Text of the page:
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FBI questions man in air security breach

( 2003-10-19 11:00) (Agencies)

A college student who the FBI believes hid box cutters and other banned items aboard two Southwest Airlines planes had warned government officials he would try to bring forbidden articles onto commercial flights to expose holes in security.

A federal law enforcement official confirmed Saturday that investigators are interviewing Nathaniel T. Heatwole of Greensboro, N.C., to learn how he got through airport screeners while also carrying bleach, matches, modeling clay and notes detailing his intention to test security.

A Bush administration official said the suspected perpetrator last month sent the government an e-mail warning of his intention to conceal similar suspicious items on six planes and provided dates and locations for the plan.

Federal authorities "reviewed the correspondence and determined this individual did not pose an imminent threat to national security," said the official, who spoke on condition of anonymity.

Heatwole, a 20-year-old junior at Guilford College in Greensboro, told the Greensboro News & Record he had been interviewed by the FBI in connection with the Southwest Airlines incidents Thursday night.

"I have a ton of stuff I'd like to say, but ... I have to work with government before I work with the media," Heatwole told the newspaper in an interview from his home in Damascus, Md.

Guilford is a Quaker college with a history of pacifism and civil disobedience that dates to the Civil War.

Heatwole is not a Quaker, but shares many of the tenets of their religion, including a belief in pacifism, according to a February 2002 interview with The Guilfordian, the campus newspaper.

Heatwole refused to register for the draft when he turned 18 as required by law, according to the newspaper. Instead, he returned a blank registration form to the Selective Service System along with a letter explaining his opposition.

"I wanted to let them hear the voice of dissent," he said, "just in case they were listening."

The suspect was identified through a database search that linked the bags found on the planes to the e-mail, the Transportation Security Administration said.

An FBI statement said legal proceedings were expected Monday in federal court in Baltimore. Government prosecutors still were trying to determine what charges they might bring.

Southwest Airlines maintenance workers found small plastic bags containing box cutters and other items in lavatory compartments on planes in New Orleans and Houston. Notes in the bags "indicated the items were intended to challenge Transportation Security Administration checkpoint security procedures," according to a statement from Southwest Airlines.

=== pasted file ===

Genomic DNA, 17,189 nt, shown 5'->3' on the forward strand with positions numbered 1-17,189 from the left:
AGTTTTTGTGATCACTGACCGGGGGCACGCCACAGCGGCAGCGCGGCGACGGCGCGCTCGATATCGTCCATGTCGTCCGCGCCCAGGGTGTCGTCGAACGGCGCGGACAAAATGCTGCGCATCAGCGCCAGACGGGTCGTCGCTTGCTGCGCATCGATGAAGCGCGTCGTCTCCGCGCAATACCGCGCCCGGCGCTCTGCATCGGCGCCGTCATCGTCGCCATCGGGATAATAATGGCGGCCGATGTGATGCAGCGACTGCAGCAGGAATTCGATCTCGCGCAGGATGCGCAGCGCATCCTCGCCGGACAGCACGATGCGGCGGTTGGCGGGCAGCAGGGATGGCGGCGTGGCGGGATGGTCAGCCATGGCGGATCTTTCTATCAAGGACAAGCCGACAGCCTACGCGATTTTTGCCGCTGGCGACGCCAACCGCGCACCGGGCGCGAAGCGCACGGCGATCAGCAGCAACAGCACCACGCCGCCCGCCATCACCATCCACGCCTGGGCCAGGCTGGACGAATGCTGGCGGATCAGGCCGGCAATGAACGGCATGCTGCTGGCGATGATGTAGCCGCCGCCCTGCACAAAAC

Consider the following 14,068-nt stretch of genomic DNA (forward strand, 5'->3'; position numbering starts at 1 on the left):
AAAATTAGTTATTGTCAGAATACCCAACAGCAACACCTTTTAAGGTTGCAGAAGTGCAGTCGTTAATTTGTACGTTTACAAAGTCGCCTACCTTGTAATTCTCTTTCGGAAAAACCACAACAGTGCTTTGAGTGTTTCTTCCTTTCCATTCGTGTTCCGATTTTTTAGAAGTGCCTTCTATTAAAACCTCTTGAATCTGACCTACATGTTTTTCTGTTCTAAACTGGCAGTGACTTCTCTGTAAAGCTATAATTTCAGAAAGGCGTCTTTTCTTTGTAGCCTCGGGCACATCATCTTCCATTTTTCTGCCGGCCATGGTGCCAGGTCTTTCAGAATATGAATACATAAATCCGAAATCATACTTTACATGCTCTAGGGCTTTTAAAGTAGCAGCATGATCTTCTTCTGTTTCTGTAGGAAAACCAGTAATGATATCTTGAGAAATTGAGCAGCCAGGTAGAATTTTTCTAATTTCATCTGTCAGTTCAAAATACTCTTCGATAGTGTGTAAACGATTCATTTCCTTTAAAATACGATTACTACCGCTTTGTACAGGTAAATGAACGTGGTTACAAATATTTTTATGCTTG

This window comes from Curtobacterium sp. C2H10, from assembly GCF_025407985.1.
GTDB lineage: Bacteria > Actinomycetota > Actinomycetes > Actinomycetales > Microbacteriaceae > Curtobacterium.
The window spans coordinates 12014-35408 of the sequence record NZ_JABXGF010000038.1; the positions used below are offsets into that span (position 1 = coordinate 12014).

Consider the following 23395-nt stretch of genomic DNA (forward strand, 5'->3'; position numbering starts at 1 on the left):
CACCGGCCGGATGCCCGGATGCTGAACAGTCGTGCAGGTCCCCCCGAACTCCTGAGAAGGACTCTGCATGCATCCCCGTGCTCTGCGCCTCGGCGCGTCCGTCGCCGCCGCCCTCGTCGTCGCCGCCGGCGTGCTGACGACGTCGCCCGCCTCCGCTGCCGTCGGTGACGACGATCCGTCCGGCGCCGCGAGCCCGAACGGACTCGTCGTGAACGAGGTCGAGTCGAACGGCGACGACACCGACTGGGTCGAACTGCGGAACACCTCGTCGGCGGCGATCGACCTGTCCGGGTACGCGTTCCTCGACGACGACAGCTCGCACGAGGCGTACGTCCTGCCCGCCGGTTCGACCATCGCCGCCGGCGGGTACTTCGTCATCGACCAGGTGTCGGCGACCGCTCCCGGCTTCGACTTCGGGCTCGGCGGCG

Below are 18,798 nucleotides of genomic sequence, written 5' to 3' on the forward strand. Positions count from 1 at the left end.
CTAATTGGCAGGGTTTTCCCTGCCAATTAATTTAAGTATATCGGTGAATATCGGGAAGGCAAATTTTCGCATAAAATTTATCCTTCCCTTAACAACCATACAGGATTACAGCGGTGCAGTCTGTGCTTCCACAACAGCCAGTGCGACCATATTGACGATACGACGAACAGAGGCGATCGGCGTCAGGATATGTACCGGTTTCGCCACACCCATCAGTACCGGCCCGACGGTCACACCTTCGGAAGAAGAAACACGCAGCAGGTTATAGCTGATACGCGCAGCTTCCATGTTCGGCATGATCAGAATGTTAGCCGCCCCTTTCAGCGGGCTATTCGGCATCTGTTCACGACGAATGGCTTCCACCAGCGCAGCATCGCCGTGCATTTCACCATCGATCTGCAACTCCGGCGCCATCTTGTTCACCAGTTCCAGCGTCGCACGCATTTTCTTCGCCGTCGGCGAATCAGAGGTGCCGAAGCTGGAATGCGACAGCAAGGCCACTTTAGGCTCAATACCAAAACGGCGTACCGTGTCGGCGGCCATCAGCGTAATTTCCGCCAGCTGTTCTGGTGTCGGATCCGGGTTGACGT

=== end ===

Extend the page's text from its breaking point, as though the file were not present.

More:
Each note also included precise information about where and when the items were placed on board the aircraft, according to a federal law enforcement official who spoke on condition of anonymity. That information has not been made public, so it's unclear how long the items were aboard the planes.

The discovery triggered stepped-up inspections of the entire U.S. commercial air fleet - roughly 7,000 planes. By Friday night, after consulting with the FBI, the TSA rescinded the inspection order.

No other such bags were found in the inspection.

The aviation security system has undergone enormous changes since the Sept. 11 attacks, in which 19 hijackers used box cutters to take over four planes. Gaps remain, however. Government officials acknowledge X-ray machines can miss plastic explosives and box cutters. Airport workers who have access to planes are not screened, nor is much of the cargo that goes aboard commercial flights.

Undercover federal investigators who recently tested security were able to sneak weapons past screeners.

The modeling clay found aboard the Southwest planes was made to look like an explosive, while the bleach could have been used to demonstrate how a corrosive or dangerous liquid could be smuggled aboard a plane.

Al Aitken, a member of the Airline Pilots' Security Alliance, said if someone can send the government an e-mail about testing the security system "and then actually do it, then you know the real bad guys can get the appropriate explosive components onto the airplanes for a repeat of the Sept. 11 attacks."

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